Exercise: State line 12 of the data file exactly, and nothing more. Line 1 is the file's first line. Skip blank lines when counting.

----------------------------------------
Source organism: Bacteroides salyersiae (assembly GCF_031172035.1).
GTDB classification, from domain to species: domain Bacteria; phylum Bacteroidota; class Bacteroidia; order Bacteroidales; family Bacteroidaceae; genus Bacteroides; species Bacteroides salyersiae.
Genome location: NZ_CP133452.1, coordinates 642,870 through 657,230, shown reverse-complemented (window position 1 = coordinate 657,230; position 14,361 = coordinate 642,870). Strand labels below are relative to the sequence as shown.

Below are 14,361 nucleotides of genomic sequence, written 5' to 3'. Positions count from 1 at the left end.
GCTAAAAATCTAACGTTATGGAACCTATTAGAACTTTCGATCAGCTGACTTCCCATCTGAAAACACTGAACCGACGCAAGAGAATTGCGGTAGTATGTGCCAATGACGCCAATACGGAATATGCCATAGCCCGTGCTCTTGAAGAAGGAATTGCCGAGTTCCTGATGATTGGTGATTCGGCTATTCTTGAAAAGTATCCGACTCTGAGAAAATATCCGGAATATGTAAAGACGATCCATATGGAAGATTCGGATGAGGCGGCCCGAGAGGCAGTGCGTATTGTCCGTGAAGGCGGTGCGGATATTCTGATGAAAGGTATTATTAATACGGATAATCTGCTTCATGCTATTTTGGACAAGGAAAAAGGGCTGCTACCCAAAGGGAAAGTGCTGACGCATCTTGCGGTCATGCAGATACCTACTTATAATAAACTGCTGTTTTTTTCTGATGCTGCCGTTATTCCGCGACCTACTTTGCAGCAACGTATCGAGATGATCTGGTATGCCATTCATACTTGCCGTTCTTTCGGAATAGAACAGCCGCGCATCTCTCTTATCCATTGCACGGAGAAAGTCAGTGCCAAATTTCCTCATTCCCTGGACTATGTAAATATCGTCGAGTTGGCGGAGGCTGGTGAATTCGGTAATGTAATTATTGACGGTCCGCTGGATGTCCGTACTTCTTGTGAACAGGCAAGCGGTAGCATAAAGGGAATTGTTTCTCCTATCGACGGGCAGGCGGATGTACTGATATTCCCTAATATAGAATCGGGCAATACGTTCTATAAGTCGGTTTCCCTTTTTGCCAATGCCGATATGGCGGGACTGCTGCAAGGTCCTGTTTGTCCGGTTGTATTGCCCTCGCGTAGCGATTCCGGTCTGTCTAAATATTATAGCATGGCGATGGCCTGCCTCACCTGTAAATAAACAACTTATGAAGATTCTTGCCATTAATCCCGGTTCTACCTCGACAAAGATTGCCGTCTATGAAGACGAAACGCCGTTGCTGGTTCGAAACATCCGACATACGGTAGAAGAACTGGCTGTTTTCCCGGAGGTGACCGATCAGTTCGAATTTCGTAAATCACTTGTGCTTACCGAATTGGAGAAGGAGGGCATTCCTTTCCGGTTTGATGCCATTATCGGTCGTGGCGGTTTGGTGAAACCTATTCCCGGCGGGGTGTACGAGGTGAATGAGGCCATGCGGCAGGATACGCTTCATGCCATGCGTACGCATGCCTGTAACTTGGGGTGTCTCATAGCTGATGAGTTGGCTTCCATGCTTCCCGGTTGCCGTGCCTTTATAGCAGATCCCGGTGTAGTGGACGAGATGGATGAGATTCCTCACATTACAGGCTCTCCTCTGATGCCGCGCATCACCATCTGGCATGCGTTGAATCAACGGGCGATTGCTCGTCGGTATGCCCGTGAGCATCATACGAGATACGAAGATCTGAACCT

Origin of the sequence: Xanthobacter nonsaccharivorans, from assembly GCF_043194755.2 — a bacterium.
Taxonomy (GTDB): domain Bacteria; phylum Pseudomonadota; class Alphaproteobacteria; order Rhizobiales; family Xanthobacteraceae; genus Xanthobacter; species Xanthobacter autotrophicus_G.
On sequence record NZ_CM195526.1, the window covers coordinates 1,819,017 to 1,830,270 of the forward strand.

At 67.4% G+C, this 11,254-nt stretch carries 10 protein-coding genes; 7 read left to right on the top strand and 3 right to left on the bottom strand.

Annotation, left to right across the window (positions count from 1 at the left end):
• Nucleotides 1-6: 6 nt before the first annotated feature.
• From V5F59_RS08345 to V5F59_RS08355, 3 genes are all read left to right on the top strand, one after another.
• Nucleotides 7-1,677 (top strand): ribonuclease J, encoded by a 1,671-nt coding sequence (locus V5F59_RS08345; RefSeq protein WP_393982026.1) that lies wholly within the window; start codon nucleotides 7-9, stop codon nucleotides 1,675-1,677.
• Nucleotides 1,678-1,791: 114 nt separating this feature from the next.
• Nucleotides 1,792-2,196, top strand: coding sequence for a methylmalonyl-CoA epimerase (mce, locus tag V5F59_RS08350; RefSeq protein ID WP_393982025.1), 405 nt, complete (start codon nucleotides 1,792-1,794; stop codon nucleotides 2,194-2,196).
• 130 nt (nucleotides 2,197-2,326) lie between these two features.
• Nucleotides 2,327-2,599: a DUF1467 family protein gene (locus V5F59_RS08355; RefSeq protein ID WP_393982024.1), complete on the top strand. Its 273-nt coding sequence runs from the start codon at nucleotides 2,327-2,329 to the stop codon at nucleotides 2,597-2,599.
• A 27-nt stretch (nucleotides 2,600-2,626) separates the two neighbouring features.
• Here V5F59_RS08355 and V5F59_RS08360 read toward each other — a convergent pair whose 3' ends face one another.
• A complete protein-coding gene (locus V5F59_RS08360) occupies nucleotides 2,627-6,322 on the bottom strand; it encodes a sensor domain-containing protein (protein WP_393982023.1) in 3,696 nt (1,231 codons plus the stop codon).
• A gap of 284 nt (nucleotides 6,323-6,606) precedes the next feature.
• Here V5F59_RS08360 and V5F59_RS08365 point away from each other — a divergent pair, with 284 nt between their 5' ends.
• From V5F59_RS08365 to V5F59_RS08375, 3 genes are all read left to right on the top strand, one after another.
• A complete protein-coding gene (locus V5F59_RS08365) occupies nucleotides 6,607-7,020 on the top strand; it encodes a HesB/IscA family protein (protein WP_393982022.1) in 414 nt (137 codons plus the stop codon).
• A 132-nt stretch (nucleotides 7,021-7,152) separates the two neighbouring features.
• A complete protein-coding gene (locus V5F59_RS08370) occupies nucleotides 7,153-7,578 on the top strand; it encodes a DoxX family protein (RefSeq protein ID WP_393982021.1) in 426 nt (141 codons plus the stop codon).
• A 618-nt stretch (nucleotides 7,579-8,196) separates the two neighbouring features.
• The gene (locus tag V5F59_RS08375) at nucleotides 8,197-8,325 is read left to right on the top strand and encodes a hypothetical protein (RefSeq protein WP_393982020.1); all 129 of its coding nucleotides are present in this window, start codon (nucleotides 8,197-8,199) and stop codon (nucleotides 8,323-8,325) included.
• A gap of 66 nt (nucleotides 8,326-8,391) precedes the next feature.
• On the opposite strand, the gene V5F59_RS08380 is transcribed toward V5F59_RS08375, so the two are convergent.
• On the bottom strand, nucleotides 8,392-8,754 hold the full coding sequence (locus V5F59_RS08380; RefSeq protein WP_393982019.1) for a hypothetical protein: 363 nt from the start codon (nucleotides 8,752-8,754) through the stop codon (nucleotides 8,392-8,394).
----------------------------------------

• From V5F59_RS08345 to V5F59_RS08355, 3 genes are all read left to right on the top strand, one after another.